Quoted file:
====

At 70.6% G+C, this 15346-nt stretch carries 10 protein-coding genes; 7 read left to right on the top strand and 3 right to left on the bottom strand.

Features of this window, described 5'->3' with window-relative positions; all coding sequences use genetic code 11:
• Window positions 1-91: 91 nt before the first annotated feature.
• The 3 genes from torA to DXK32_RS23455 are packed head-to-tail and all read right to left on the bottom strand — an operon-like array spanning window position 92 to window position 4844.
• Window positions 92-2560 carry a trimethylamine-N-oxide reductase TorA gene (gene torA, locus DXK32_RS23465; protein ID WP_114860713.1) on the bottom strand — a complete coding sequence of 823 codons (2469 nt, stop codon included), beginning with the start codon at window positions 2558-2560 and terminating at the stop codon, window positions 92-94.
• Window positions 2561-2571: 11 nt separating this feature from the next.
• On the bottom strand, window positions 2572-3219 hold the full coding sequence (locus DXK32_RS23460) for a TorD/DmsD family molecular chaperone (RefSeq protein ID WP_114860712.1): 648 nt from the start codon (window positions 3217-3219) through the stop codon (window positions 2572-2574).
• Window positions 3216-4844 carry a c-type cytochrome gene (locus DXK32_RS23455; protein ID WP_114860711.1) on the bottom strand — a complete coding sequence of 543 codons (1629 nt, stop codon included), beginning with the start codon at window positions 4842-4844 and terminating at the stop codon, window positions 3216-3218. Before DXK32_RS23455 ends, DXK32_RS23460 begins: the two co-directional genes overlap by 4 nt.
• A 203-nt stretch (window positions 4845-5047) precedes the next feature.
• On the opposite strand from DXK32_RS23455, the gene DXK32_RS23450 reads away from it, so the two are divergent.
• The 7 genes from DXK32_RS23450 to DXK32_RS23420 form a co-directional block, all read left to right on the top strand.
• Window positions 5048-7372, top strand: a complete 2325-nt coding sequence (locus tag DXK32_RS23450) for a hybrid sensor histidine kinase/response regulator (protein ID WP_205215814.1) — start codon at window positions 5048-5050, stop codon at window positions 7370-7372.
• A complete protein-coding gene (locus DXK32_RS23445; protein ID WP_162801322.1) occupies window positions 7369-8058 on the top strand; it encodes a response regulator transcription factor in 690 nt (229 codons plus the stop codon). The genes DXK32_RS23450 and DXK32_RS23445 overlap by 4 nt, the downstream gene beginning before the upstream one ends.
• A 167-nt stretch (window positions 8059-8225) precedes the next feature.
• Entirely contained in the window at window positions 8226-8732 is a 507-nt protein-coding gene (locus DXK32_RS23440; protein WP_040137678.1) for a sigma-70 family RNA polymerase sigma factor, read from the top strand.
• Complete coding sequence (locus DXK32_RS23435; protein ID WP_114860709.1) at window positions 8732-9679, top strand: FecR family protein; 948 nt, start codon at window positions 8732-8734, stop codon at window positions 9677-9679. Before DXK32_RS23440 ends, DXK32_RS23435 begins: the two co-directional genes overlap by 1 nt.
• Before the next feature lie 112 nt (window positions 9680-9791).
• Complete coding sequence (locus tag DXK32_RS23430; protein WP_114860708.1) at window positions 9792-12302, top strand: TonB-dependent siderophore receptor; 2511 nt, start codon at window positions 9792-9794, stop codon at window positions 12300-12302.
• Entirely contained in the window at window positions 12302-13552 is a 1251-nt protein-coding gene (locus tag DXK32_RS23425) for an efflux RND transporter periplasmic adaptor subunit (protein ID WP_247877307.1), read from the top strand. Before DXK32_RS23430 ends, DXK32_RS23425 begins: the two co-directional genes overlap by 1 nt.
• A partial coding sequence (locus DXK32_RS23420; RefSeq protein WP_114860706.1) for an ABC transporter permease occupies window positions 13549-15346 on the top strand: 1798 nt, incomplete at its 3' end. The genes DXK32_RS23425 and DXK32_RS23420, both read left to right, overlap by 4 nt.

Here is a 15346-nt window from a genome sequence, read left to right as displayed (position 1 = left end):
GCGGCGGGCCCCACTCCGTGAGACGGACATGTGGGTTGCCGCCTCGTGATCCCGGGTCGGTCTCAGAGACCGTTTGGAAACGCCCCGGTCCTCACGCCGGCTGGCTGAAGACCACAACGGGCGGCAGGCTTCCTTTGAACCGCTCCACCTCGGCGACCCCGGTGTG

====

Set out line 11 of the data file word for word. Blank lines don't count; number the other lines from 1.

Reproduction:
• The 7 genes from DXK32_RS23450 to DXK32_RS23420 form a co-directional block, all read left to right on the top strand.